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Aims: To examine the utility of open data for flood mapping of the Bangkok Metropolitan Region and Chao Phraya River basin. The region is particularly vulnerable to flooding, having experienced recurrent major flooding events, including the some of the most extensive and prolonged in 2011.
Study Design: Novel methodologies were innovated utilising open spatial data and open source geographical software to generate flood extent/hazard maps of the Bangkok Metropolitan Region and Chao Phraya River basin. Key geospatial data were sourced from the Thai Geo-Informatics and Space Technology Development Agency and NASA’s Shuttle Radar Topography Mission.
Methodology: Given limited resources for conducting detailed hydrological-hydraulic analyses, two alternative approaches were examined for flood extent/hazard mapping of the basin and city. The first method made use of publicly available historical flood data to produce an up-to-date composite flood extent/hazard map. The second approach, using the latter output as a reference source, examined the utility of a modified topographic index for delineating flood-prone areas, as integrated into the r.hazard.flood module of the open source GRASS GIS application.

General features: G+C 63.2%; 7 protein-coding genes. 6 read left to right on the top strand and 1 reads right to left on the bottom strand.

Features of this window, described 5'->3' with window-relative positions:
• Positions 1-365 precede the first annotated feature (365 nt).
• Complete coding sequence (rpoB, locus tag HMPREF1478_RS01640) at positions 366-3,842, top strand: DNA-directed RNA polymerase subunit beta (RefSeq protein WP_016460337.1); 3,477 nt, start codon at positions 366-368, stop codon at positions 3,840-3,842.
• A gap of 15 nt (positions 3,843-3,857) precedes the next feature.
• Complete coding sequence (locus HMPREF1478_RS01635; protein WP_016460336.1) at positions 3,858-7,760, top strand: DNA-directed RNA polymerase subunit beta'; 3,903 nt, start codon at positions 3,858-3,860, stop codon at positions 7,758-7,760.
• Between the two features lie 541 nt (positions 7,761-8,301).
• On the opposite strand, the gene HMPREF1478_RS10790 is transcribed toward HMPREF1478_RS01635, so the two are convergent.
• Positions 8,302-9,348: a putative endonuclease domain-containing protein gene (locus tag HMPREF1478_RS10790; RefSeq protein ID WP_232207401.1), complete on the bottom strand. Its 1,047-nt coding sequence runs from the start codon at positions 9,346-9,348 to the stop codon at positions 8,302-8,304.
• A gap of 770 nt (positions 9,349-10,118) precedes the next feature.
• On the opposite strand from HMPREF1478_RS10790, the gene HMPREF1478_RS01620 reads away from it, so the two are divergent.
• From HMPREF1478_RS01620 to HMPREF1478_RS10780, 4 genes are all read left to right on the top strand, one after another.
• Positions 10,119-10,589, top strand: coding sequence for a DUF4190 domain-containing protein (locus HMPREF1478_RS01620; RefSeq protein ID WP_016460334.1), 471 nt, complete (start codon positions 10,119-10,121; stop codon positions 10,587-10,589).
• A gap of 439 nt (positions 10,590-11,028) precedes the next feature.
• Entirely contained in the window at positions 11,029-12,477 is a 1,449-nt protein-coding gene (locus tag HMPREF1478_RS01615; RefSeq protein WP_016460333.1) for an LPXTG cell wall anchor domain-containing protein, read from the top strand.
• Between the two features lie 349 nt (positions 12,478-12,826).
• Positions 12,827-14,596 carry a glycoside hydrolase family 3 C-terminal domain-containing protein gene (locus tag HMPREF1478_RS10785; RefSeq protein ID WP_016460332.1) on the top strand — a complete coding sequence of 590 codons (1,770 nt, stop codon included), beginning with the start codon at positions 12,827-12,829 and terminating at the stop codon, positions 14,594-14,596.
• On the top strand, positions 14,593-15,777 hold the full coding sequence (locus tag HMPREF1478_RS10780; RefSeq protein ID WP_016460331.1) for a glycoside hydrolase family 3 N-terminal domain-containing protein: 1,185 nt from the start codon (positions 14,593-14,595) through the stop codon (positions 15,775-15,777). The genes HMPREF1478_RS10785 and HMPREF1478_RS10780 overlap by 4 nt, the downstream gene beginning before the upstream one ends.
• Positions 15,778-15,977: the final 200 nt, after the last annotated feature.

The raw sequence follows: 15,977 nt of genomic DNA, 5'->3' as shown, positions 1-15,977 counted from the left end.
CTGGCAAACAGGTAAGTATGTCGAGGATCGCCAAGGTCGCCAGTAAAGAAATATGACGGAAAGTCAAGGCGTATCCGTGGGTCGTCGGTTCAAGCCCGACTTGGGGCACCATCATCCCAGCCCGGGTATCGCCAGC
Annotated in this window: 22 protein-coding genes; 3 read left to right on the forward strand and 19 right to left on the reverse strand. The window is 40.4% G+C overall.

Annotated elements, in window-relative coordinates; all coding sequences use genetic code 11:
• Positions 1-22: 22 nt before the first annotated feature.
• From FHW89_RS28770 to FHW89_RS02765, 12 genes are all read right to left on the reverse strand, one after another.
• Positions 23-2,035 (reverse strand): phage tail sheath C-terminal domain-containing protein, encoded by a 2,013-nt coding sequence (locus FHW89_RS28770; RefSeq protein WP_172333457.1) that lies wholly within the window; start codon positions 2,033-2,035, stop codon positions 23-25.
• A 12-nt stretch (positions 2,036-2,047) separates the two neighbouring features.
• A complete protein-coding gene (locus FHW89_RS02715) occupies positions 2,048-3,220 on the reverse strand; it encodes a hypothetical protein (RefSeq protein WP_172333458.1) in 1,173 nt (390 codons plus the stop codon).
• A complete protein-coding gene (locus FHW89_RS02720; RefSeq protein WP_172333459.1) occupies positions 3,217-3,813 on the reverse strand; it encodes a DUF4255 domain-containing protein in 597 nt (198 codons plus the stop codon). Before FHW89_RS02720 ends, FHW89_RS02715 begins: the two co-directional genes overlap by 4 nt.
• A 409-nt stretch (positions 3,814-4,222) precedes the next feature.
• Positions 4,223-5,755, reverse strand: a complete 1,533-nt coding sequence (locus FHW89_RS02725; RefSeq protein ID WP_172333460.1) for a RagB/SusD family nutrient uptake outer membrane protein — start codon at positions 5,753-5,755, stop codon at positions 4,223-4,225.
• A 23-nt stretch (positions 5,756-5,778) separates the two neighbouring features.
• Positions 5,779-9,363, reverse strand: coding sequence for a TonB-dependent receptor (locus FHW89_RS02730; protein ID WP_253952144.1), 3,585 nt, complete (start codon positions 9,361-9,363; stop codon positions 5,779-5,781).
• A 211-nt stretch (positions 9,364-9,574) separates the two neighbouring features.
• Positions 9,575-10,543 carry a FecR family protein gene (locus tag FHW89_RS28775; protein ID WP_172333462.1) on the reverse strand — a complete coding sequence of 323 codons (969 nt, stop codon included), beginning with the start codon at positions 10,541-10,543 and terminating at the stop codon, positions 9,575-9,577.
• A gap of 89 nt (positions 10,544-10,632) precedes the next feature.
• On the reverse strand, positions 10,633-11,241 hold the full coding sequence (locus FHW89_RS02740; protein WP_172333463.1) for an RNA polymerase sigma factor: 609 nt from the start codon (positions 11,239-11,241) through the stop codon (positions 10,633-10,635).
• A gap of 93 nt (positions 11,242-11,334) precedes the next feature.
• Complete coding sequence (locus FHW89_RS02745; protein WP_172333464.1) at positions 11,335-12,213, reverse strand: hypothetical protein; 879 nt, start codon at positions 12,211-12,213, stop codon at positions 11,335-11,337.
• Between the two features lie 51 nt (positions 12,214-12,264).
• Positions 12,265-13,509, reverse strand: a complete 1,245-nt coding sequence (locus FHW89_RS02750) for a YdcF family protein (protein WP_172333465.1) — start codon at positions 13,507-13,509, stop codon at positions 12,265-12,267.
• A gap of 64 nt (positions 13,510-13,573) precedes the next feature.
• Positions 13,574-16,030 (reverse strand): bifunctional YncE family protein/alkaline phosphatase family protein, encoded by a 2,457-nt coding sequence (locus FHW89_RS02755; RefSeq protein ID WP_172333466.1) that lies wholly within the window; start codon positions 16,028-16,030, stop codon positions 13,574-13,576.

Results: Compilation of multi-year historical data enabled generation of a relatively fine-scale (~100m spatial resolution) flood extent/hazard map for the basin and city. The optimal tau threshold for delineating flood exposed cells from the modified topographic index was linearly related to the sub-basin mean slope. The four most northerly sub-basins of the Chao Phraya basin, those with higher mean slopes, gave lowest total errors, ranging from 17.5 to 35.9 percent.
Conclusions: Open data in the form of multi-year spatial flood layers were effectively combined to generate a relatively fine-scale flood extent/hazard map for the Chao Phraya River basin and Bangkok Metropolitan Region, and the modified topographic index showed promise as an alternative means for identifying flood exposed areas.